COLUMBUS, Ohio -- Jim Balsillie, rogue would-be owner or an important part of the National Hockey League's future?
Given the way the BlackBerry mogul has been demonized around the hockey world in recent weeks and months, isn't it about time the league's owners decided for themselves? Isn't it about time Nashville Predators owner Craig Leipold emerged from commissioner Gary Bettman's shadow and insisted the rest of the owners, or at least the NHL's executive committee, meet with Balsillie to find out exactly what his plans are for the Predators and why he's done so much to tick off so many hockey people?
As time drags on, the situation threatens to become a major embarrassment for the NHL.
The Predators are determined to ice the most inexpensive team allowed under the collective-bargaining agreement, further enhancing the possibilities the team will fail to meet the necessary 14,000 average paid attendance threshold needed to keep the team in Nashville. This week, they traded the signing rights to captain Kimmo Timonen and Scott Hartnell to Philadelphia, and dealt all-star goalie Tomas Vokoun to Florida for draft picks on Friday.
A source familiar with the negotiations said Balsillie will honor the lease and keep the team in Nashville if that attendance threshold is met. But if the threshold is not met (and the further stripping away of the team's expensive players suggests it is going to be more difficult to attain), isn't it understandable for Balsillie to want to have assurances from the league that he can move the team to a location of his choosing, namely Hamilton, Ontario?
The implication has been Balsillie is a cowboy who is determined to force the NHL to let him into their ownership club on his terms and his terms alone. What is perhaps more accurate is Bettman is determined to make Balsillie an owner only on the commissioner's terms and the commissioner's terms alone. It is a position that may ultimately drive away the person who is now the only legitimate ownership possibility.
The Tennessean reported Saturday that William "Boots" Del Biaggio, who represented a group that reportedly made a $190-million offer for the Predators, is no longer interested in the team.
"That's Jim's deal now," Del Biaggio said told the newspaper. "I'm not going to get involved there."
A group of Nashville businessmen have also expressed interest in raising enough capital to try and buy the team, but they would have to borrow much of the money needed to make a legitimate offer, and that's not particularly attractive to the league.
So, all of a sudden, a safe fallback position for Leipold has been removed just as he further muddied the waters by announcing that he'd asked the NHL to stop considering Balsillie's enormous $238-million bid because there wasn't a binding offer and he was unaware Balsillie was going to ask the league to approve an application for relocation.
The initial implication was Balsillie was being shut out of the process for good -- and that may still happen. But a source close to Balsillie said Saturday the potential owner provided a draft copy of a binding agreement to purchase the Predators two-to-three weeks ago. The source also said Friday's move was made by Leipold in part to save on legal fees he was incurring by having the league examine the bid in the absence of a binding agreement.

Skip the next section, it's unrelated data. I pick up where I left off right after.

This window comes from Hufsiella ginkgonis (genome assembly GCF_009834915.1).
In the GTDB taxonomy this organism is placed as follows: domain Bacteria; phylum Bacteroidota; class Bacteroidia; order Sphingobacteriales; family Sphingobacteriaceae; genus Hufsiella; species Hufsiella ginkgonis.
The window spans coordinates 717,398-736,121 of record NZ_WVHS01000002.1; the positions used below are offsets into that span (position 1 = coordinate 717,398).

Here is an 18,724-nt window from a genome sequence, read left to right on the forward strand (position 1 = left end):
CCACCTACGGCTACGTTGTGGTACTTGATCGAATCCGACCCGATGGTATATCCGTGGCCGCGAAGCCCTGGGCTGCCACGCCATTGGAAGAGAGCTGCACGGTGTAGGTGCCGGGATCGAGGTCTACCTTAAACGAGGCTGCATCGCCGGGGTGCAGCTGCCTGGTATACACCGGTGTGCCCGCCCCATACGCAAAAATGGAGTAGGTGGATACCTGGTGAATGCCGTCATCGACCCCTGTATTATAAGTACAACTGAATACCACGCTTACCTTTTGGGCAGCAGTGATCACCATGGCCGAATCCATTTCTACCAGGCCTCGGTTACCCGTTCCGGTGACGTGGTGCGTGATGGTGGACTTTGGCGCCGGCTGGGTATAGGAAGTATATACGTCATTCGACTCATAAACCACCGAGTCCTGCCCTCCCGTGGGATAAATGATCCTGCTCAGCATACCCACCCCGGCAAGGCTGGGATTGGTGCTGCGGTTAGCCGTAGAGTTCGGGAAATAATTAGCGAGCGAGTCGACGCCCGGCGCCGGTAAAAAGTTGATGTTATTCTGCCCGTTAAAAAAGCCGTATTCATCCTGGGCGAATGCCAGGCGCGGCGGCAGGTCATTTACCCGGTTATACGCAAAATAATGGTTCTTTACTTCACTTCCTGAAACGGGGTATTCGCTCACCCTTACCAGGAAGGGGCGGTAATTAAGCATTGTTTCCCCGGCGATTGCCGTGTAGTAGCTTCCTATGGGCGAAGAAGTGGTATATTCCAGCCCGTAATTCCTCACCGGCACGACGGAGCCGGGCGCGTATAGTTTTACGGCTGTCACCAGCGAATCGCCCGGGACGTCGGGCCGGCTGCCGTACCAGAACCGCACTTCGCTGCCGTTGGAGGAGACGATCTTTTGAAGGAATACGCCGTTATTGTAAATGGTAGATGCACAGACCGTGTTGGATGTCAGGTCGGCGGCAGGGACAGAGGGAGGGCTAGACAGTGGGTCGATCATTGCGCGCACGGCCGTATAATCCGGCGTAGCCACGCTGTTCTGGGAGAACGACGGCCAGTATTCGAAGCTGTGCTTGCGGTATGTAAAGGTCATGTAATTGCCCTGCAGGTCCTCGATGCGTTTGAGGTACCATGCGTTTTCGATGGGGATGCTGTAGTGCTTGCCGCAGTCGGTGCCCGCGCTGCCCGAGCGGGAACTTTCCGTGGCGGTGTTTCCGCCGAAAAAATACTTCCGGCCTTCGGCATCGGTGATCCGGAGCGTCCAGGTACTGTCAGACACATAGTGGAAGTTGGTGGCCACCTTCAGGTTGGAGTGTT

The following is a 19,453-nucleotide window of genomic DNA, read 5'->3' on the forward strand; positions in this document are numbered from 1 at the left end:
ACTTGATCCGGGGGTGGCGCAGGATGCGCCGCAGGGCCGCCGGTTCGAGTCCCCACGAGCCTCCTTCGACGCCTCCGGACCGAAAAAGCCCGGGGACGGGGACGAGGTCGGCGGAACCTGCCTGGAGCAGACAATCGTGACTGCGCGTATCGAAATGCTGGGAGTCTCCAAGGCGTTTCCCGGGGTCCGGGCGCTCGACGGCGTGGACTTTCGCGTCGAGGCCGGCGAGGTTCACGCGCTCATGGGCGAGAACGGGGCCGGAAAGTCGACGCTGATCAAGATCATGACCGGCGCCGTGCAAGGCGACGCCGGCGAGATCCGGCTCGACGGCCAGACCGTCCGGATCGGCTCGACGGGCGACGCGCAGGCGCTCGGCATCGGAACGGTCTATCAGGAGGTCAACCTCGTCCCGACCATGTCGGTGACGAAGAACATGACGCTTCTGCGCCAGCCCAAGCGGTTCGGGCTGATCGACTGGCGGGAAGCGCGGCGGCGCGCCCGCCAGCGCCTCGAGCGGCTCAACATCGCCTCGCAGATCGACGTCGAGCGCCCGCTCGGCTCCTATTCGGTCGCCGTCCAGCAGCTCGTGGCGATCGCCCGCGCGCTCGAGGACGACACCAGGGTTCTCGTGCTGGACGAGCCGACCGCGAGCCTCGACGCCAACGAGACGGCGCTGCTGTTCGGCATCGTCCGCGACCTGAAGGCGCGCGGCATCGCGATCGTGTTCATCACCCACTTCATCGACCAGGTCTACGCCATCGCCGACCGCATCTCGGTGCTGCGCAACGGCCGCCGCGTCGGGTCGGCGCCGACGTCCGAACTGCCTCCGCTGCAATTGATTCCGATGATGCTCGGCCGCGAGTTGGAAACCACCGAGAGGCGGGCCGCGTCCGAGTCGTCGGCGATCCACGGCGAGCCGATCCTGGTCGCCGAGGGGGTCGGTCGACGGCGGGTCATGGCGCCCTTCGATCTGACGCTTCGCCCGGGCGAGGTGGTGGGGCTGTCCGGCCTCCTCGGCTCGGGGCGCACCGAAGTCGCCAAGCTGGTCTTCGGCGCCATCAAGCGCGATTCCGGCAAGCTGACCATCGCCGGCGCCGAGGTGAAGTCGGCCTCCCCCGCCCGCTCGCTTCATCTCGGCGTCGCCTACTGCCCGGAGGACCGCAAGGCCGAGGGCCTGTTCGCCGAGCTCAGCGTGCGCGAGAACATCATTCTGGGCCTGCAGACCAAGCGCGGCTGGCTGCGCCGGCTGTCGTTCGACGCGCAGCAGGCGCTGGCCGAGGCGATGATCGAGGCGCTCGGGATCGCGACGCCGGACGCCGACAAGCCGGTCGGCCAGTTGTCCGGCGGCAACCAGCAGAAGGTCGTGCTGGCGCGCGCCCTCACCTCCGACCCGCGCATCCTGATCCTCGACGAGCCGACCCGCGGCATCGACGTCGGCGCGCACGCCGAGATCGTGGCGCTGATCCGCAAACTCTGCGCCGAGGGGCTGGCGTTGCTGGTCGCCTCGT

The upshot of this high-stakes power struggle is Balsillie is willing to overpay for the Predators, but he will not overpay without knowing he will be able to move the team to Hamilton if the threshold isn't met. The strongly held opinion is Bettman would prefer the franchise move to Kansas City if it fails in Nashville; but Balsillie has no intention of spending almost a quarter of a billion dollars (well above market value) to be forced into a new market he didn't choose when Southern Ontario appears to be a fertile market for an NHL team.
The NHL's bylaws set out a number of criteria for relocating a franchise, chief among them having an arena and establishing there is a demand for tickets in the market in question. Balsillie did that by securing control of Copps Coliseum and collecting deposits for 14,000 season tickets in two days without any formal advertising campaign. There are also architectural drawings that show how the arena would be retrofit to meet league standards.
Yet the moves were seen by some in the hockey community as being over the top.
"Why can't he just do things like everyone else?" one top team official said Saturday.
It certainly has been embarrassing to Bettman, who made a show at the Stanley Cup finals by saying Balsillie told him he had no plans to move the team, a statement that was almost immediately thrown into question when Balsillie took control of the arena. But how else was Balsillie to satisfy that relocation criteria without making it public?
If Bettman is successful in driving Balsillie from the process, it's possible the Predators could exist in limbo indefinitely, losing money and playing to smaller and smaller crowds. Hardly an ideal situation for Leipold, one of Bettman's staunchest supporters, and hardly an ideal situation for owners who stand to see their own franchises devalued by the possibility of having the Predators twist in the wind well into this season.
"This is just a horrible situation for the league," the source said.
Since Balsillie began his quest for the Predators, he has yet to meet with any other owners. The source added there was a meeting set with the board of governors' executive committee for last Tuesday, when some of these issues might have at least been discussed, if not resolved, but it was canceled at Bettman's behest because two members couldn't attend. Meanwhile, a league source insisted there was no executive meeting planned.
So, we ask again, isn't it about time the league's owners insist that they hear from the would-be owner themselves? Isn't it?
Scott Burnside is the NHL writer for ESPN.com.